Dunford Salutes Florida-Based Anti-Drug Interagency Task Force

When a watch stander for the Joint Interagency Task Force South here directs an aircraft or ship to stop a craft carrying cocaine, that person gets to ring the bell in the joint operations center.

Yesterday, a noncommissioned officer who had earned that right offered Marine Corps Gen. Joseph F. Dunford Jr. the opportunity to ring the bell to mark a successful interdiction.

“I couldn’t do it,” the chairman of the Joint Chiefs of Staff said with a laugh. “I could tell … he really, really wanted to do it.”

The chairman said he was impressed by the professionalism, expertise and dedication exhibited by the members of the task force’s joint operations center during his visit.


The task force is dedicated to interdicting the flow of cocaine from the coca-producing nations of South America.

“They have got some young guys on the watch floor that are making decisions about airplanes and ships with no other senior leadership engagement required,” the chairman said in an interview with reporters traveling with him. “They’ve got the information, it’s time-sensitive, and they are redirecting a P-3 [Orion aircraft] or a ship, and they are pumped up about what they do. I made a joke that unlike me, they actually know what … they are doing, and they can quantify what they do, which is pretty impressive.”

The task force has a huge area to cover and a well-financed opposition to confront, Dunford said.

The task force is an interagency and international effort under the command of U.S. Southern Command. The task force director is Coast Guard Rear Adm. Christopher J. Tomney. The deputy director is Navy Rear Adm. Cedric Pringle. The vice director comes from Customs and Border Patrol. The operations chief is a Coast Guard commander. The task force also has members from the FBI, the Drug Enforcement Administration, the Department of Homeland Security, the intelligence community, the State and Treasury Departments and many other U.S. government agencies.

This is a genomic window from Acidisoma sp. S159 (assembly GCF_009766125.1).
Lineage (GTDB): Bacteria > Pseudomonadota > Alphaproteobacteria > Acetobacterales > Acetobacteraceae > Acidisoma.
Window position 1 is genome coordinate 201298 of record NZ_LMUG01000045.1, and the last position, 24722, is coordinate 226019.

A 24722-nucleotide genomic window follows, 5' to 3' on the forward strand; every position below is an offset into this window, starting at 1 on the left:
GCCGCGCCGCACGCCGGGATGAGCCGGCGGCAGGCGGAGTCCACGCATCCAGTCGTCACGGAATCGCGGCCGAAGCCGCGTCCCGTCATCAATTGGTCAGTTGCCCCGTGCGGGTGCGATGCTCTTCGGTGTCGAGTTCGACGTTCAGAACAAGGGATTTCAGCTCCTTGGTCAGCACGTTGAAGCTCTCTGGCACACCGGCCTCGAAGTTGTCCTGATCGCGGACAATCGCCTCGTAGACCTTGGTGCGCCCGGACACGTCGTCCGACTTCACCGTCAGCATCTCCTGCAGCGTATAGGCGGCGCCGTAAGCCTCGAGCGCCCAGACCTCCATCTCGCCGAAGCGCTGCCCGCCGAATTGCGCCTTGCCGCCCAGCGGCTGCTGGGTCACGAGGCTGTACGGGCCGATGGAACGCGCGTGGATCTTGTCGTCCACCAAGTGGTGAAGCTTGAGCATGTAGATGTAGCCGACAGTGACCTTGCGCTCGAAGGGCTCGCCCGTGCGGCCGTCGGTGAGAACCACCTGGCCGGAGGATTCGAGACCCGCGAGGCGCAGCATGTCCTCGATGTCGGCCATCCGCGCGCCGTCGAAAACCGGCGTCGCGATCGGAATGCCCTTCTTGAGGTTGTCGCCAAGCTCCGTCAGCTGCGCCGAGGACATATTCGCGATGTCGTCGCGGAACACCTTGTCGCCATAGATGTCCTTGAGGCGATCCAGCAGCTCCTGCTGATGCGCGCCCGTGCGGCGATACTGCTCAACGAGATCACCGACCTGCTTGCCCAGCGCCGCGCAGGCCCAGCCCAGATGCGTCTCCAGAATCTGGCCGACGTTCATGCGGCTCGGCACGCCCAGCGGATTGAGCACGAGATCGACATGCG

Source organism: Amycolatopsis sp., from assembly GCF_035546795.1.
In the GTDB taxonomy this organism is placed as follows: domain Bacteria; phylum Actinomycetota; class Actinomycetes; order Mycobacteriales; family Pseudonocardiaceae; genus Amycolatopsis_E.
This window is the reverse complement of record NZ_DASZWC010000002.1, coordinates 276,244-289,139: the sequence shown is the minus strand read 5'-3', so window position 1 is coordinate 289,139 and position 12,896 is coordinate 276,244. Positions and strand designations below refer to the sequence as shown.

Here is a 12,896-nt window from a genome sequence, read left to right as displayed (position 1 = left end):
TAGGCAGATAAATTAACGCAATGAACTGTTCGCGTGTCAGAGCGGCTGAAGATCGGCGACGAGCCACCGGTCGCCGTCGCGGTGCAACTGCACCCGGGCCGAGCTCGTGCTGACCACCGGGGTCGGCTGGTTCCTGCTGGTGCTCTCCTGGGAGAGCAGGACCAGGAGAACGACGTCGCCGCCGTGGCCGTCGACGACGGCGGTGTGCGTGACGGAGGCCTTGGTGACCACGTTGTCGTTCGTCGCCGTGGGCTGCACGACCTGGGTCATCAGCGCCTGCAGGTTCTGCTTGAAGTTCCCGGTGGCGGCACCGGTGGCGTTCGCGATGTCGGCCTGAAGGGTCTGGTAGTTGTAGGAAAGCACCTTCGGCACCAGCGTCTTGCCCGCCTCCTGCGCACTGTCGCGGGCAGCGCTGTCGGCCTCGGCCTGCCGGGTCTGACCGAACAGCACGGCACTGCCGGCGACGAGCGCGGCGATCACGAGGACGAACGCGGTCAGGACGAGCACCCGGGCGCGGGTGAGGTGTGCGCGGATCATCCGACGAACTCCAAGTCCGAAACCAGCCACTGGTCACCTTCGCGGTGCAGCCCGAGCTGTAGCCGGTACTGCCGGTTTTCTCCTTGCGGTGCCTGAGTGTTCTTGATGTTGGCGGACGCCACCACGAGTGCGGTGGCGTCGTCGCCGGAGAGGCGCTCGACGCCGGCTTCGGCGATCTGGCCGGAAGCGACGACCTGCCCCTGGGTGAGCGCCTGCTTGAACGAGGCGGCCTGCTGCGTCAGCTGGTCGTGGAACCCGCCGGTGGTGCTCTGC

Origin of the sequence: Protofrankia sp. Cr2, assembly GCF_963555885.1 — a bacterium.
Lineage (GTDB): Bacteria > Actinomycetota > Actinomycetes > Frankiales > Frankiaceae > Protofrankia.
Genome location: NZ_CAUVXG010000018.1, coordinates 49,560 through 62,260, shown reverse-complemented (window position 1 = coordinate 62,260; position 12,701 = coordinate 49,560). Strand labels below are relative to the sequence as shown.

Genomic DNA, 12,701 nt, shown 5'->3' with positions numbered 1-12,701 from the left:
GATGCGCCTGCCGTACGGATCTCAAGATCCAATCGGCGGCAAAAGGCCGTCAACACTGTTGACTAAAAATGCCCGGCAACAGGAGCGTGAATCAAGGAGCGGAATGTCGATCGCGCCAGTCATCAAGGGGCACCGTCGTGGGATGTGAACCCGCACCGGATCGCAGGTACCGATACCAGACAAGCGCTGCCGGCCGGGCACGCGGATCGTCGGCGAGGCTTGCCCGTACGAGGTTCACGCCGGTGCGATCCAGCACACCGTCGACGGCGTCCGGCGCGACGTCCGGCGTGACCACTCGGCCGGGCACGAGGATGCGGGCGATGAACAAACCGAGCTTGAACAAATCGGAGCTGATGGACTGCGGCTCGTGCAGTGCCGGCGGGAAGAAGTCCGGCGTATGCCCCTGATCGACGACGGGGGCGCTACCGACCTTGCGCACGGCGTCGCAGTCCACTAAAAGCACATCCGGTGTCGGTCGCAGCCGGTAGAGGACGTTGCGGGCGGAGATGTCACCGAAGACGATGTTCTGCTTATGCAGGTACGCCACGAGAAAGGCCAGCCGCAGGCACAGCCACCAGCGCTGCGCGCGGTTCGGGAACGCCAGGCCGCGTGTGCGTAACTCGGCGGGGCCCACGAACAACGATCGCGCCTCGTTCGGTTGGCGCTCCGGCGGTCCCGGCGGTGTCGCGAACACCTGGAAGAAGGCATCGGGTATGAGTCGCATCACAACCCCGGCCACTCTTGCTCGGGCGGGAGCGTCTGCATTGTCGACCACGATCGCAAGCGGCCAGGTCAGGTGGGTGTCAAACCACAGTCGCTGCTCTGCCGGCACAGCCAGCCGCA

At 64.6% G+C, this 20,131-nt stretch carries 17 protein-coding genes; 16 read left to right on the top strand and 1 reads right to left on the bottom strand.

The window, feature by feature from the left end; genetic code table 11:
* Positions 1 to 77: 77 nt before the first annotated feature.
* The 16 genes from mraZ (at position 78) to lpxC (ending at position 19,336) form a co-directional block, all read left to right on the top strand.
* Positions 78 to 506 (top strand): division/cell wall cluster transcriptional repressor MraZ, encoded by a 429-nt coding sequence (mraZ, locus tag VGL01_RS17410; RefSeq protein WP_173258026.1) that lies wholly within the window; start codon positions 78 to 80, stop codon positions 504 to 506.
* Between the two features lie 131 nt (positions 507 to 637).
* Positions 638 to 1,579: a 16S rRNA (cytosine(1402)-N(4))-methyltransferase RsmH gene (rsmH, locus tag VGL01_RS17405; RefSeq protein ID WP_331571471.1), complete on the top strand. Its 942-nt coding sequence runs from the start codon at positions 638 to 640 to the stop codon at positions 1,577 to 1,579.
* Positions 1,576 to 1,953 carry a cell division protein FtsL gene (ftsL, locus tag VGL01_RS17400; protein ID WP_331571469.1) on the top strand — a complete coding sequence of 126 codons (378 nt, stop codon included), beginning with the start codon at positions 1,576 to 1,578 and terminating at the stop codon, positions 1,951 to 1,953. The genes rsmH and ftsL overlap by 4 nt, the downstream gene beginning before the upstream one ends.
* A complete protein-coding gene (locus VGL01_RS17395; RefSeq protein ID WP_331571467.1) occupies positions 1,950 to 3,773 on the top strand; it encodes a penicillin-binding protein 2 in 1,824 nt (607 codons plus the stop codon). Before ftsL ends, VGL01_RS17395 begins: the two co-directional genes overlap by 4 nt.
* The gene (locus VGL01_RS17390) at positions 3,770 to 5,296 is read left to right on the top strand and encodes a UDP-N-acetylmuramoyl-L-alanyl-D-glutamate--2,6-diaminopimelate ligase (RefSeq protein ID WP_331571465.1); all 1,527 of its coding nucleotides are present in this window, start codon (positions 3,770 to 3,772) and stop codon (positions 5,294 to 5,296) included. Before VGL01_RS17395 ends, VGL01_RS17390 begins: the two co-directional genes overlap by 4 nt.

A Coalition of Nations

The anti-drug effort involves representatives from 15 nations who work together to share information and act on intelligence to interdict cocaine. The United States has overwatch in the Pacific region ranging from Colombia up to Mexico. It also has the area closest to the isthmus on the eastern side. The Dutch oversee the area just a bit further east based in Curacoa, and the French a bit further east in Martinique. All ships and aircraft in these areas receive their intelligence from JIATF South.

Dunford said he observed the bonds of trust exhibited among the task force’s watch standers, and he commented on the effectiveness of the interagency and international cooperation.

“There are 15 liaison officers in the room, and those 15 are connected back to their countries, not only from a military-to-military perspective, but they are able to reach into the interagency in their countries,” he said. “For example, the Canadian [liaison officer] deals with the Ministry of Defense and also the Royal Canadian Mounted Police, so he passes information to the RCMP and they are able to act on the information when they get it.”

The task force is an effective international response to a transregional challenge, Dunford said, noting the task force has Europeans and North, South and Central Americans all working together on the single problem of interdicting cocaine. Cocaine not only is moved into the United States, it also is being smuggled into Europe, and it is increasingly being used in Brazil and other nations in South America.

Stemming the Flow of Cocaine

The task force interdicts roughly 20 percent of the cocaine being shipped out of the three cocaine producing nations -- Colombia, Peru and Bolivia -- task force officials said, noting they could interdict more if they had more resources.

“The organizational construct they have here, the information sharing that’s taking place and the processes and procedures that they are using, have applicability elsewhere,” Dunford said. “If you look at what we are doing with foreign fighters or resources for counterterrorism -- the kind of information sharing, intelligence sharing, trust, cooperation that you see here at JIATF is, I think, a model.”

Established in 1989, the JIATF has been able to work through issues over time. Its operations are based on trust, the general said, and this has enabled cooperation and collaboration to increase producing increased results.

“The actionable information they are getting has actually grown over the past couple of years, and it’s grown in a way that is commensurate with the increased partnerships they have developed over time,” he said.

The model has proven effective for the drug-interdiction mission, Dunford said. It could be a whole-of-government model for dealing with foreign fighters or for sharing counterterrorism intelligence, he added.

Before arriving at Key West, Dunford attended meetings yesterday in Miami with U.S. Southern Command leaders.

(Follow Jim Garamone on Twitter: @GaramoneDoDNews)